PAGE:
- Describe the battery system through connected discrete virtual models of battery components, mapping all the variables relevant on development and structuring these in an accessible and systematical way. Thisallows the future integration between different agnostic virtual models of each component and setting.
Eventually, the development of the battery system DT will allow for an ordered, robust data management of all the components, allowing for information management and exchange with the other elements of the fast-track hybrid testing platform. A sound data management system based on this digital replica will allow for quicker and more reliable product validation. This architecture implementation is expected to evolve from a TRL 4 to a TRL 6, given that virtual models of each component are not new themselves, but the innovation is focused on the creation of a data structure capable of virtually representing the battery system and development tests with a high degree of fidelity, as well as the entire architecture integration and communication flow with the purposed of accelerated R&D in the field of battery development where such level of virtualisation is not yet available.

FASTEST considers digitalisation approaches based on compatible (automotive, stationary energy storage, and off-road mobile devices) physics-based and data-driven models, as well as an AI-powered toolchain for assessing safety and reliability in the framework of the DT concept, to address the aforementioned challenges for battery modelling and testing.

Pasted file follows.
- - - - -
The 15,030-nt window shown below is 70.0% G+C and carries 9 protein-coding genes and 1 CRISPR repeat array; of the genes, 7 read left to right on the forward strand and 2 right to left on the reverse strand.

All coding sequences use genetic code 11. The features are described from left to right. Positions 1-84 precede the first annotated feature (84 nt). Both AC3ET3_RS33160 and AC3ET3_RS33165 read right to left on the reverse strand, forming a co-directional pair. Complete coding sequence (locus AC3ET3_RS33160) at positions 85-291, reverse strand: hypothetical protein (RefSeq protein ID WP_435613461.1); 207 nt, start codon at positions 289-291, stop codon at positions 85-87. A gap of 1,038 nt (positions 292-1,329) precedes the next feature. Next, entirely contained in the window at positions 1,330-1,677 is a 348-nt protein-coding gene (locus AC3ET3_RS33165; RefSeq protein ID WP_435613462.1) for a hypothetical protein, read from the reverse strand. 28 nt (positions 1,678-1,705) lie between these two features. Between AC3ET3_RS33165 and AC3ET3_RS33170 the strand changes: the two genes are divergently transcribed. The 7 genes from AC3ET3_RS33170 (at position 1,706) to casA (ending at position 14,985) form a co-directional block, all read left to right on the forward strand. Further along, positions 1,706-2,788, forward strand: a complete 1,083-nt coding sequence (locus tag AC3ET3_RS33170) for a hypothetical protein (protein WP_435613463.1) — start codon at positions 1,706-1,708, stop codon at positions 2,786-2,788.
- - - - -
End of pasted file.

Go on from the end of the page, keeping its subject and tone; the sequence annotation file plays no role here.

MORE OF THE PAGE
On one hand, the project will work on developing accurate and faster virtual models for substituting
performance, thermal, ageing, and mechanical testing at cell and module levels. To do so, physics-based models will be validated (TRL4 to 5) for a wide range of operational range. Then, for a more operational use of such models without compromising model accuracy, reduced-order model techniques will be applied, also incorporating the update of model parameters to consider ageing (final TRL5). FASTEST will continue its work through data-driven models aided by experimental data and the results from physics-based enhanced models. All in all, the combination of both approaches will lead to a reduction in resources without compromising the accuracy of the results and will provide the benefit of physics-based valuable information.

On the other hand, FASTEST will work on the virtualisation of battery safety and reliability behaviour critical experiments (cell to system level) as defined by test standardisation groups. This will be done by developing an AI-powered ‘multi-physics’ toolchain, based on the different degradations' modes and conditions during the lifetime of the battery. The toolchain will be finally integrated (TRL5), considering FMEA analysis, by validating and verifying the system’s functional safety in various battery system situations within the framework of the battery standardization test matrix group.

FASTEST will ensure the protection and exploitation of research outputs in commercial (e.g., patent licensing and/or providing services to battery manufacturing industries) and non-commercial activities (e.g., policy feedback and standardisation activities). In addition, the consortium guarantees that data, scientific information and other relevant knowledge gathered from this deployment will be publicly disseminated and communicated by appropriate means (Section 2.2). The Dissemination, Exploitation and Communication (DEC) strategy of the project will follow an Open Science (OS) approach based on the principle “as open as possible and as closed as necessary” and will also enhance the involvement of relevant stakeholder groups in activities such as the definition of requirements, identification of bottlenecks for uptake or co-assessment of the piloted technologies. Moreover, the strategy aims to improve scientific cooperation by engaging with key EU initiatives such as Batt4EU and the Battery 2030+ initiative.